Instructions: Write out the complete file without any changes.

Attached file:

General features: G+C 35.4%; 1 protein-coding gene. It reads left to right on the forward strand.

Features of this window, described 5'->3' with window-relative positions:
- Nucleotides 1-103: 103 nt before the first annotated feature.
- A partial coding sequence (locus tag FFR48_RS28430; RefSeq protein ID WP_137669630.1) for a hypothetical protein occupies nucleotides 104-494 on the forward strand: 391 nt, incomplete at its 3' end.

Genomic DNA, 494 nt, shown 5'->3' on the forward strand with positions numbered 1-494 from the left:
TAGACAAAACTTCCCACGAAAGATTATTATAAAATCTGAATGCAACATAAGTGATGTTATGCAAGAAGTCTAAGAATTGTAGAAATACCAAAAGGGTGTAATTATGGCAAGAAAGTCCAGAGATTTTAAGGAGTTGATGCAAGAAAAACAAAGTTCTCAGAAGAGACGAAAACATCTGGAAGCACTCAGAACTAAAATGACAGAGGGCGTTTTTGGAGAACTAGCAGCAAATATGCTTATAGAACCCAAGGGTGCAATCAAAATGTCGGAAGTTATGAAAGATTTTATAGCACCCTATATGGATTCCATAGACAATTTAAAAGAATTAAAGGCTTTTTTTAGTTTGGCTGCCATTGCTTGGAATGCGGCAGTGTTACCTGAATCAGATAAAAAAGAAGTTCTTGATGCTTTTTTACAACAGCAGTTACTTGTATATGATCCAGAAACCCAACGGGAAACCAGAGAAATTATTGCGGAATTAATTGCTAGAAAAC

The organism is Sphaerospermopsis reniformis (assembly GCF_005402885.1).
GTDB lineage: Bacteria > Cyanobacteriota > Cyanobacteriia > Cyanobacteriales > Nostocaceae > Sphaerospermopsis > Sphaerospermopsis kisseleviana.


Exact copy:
General features: G+C 35.4%; 1 protein-coding gene. It reads left to right on the forward strand.

Features of this window, described 5'->3' with window-relative positions:
- Nucleotides 1-103: 103 nt before the first annotated feature.
- A partial coding sequence (locus tag FFR48_RS28430; RefSeq protein ID WP_137669630.1) for a hypothetical protein occupies nucleotides 104-494 on the forward strand: 391 nt, incomplete at its 3' end.

Genomic DNA, 494 nt, shown 5'->3' on the forward strand with positions numbered 1-494 from the left:
TAGACAAAACTTCCCACGAAAGATTATTATAAAATCTGAATGCAACATAAGTGATGTTATGCAAGAAGTCTAAGAATTGTAGAAATACCAAAAGGGTGTAATTATGGCAAGAAAGTCCAGAGATTTTAAGGAGTTGATGCAAGAAAAACAAAGTTCTCAGAAGAGACGAAAACATCTGGAAGCACTCAGAACTAAAATGACAGAGGGCGTTTTTGGAGAACTAGCAGCAAATATGCTTATAGAACCCAAGGGTGCAATCAAAATGTCGGAAGTTATGAAAGATTTTATAGCACCCTATATGGATTCCATAGACAATTTAAAAGAATTAAAGGCTTTTTTTAGTTTGGCTGCCATTGCTTGGAATGCGGCAGTGTTACCTGAATCAGATAAAAAAGAAGTTCTTGATGCTTTTTTACAACAGCAGTTACTTGTATATGATCCAGAAACCCAACGGGAAACCAGAGAAATTATTGCGGAATTAATTGCTAGAAAAC

The organism is Sphaerospermopsis reniformis (assembly GCF_005402885.1).
GTDB lineage: Bacteria > Cyanobacteriota > Cyanobacteriia > Cyanobacteriales > Nostocaceae > Sphaerospermopsis > Sphaerospermopsis kisseleviana.